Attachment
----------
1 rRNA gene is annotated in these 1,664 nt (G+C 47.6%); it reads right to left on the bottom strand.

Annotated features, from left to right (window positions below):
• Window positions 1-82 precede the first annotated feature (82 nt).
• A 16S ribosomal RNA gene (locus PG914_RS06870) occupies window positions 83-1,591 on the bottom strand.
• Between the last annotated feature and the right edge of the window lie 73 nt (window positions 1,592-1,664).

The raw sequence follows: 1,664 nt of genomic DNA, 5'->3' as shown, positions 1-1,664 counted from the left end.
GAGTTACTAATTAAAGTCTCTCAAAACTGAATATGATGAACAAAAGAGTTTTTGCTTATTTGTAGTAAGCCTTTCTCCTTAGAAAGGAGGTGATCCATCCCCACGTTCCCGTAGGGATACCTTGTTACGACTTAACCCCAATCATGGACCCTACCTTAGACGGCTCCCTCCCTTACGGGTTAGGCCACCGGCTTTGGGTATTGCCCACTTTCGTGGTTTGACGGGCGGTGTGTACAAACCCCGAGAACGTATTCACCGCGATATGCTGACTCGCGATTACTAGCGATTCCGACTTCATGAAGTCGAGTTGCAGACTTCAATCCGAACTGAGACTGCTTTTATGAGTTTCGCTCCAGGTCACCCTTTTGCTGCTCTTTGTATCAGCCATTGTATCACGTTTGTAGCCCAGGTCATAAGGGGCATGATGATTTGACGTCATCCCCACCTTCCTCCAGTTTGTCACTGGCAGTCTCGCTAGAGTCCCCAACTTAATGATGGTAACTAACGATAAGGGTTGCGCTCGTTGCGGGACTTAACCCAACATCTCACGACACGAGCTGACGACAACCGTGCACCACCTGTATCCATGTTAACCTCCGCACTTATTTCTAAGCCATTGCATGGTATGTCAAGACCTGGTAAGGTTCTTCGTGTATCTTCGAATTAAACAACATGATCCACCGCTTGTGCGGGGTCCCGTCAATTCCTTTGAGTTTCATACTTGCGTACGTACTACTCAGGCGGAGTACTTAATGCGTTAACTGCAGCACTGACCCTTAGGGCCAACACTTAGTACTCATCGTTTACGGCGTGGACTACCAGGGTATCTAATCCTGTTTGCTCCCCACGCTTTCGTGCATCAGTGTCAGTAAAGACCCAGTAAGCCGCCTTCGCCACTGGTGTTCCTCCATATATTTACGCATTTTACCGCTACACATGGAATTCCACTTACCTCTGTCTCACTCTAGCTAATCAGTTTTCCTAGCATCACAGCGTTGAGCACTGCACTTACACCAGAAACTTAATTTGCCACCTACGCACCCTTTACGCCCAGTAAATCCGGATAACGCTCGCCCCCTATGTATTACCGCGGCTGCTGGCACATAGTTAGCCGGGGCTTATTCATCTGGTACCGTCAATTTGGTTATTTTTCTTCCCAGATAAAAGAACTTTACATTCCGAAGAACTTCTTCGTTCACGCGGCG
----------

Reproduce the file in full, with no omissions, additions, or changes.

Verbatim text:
1 rRNA gene is annotated in these 1,664 nt (G+C 47.6%); it reads right to left on the bottom strand.

Annotated features, from left to right (window positions below):
• Window positions 1-82 precede the first annotated feature (82 nt).
• A 16S ribosomal RNA gene (locus PG914_RS06870) occupies window positions 83-1,591 on the bottom strand.
• Between the last annotated feature and the right edge of the window lie 73 nt (window positions 1,592-1,664).

The raw sequence follows: 1,664 nt of genomic DNA, 5'->3' as shown, positions 1-1,664 counted from the left end.
GAGTTACTAATTAAAGTCTCTCAAAACTGAATATGATGAACAAAAGAGTTTTTGCTTATTTGTAGTAAGCCTTTCTCCTTAGAAAGGAGGTGATCCATCCCCACGTTCCCGTAGGGATACCTTGTTACGACTTAACCCCAATCATGGACCCTACCTTAGACGGCTCCCTCCCTTACGGGTTAGGCCACCGGCTTTGGGTATTGCCCACTTTCGTGGTTTGACGGGCGGTGTGTACAAACCCCGAGAACGTATTCACCGCGATATGCTGACTCGCGATTACTAGCGATTCCGACTTCATGAAGTCGAGTTGCAGACTTCAATCCGAACTGAGACTGCTTTTATGAGTTTCGCTCCAGGTCACCCTTTTGCTGCTCTTTGTATCAGCCATTGTATCACGTTTGTAGCCCAGGTCATAAGGGGCATGATGATTTGACGTCATCCCCACCTTCCTCCAGTTTGTCACTGGCAGTCTCGCTAGAGTCCCCAACTTAATGATGGTAACTAACGATAAGGGTTGCGCTCGTTGCGGGACTTAACCCAACATCTCACGACACGAGCTGACGACAACCGTGCACCACCTGTATCCATGTTAACCTCCGCACTTATTTCTAAGCCATTGCATGGTATGTCAAGACCTGGTAAGGTTCTTCGTGTATCTTCGAATTAAACAACATGATCCACCGCTTGTGCGGGGTCCCGTCAATTCCTTTGAGTTTCATACTTGCGTACGTACTACTCAGGCGGAGTACTTAATGCGTTAACTGCAGCACTGACCCTTAGGGCCAACACTTAGTACTCATCGTTTACGGCGTGGACTACCAGGGTATCTAATCCTGTTTGCTCCCCACGCTTTCGTGCATCAGTGTCAGTAAAGACCCAGTAAGCCGCCTTCGCCACTGGTGTTCCTCCATATATTTACGCATTTTACCGCTACACATGGAATTCCACTTACCTCTGTCTCACTCTAGCTAATCAGTTTTCCTAGCATCACAGCGTTGAGCACTGCACTTACACCAGAAACTTAATTTGCCACCTACGCACCCTTTACGCCCAGTAAATCCGGATAACGCTCGCCCCCTATGTATTACCGCGGCTGCTGGCACATAGTTAGCCGGGGCTTATTCATCTGGTACCGTCAATTTGGTTATTTTTCTTCCCAGATAAAAGAACTTTACATTCCGAAGAACTTCTTCGTTCACGCGGCG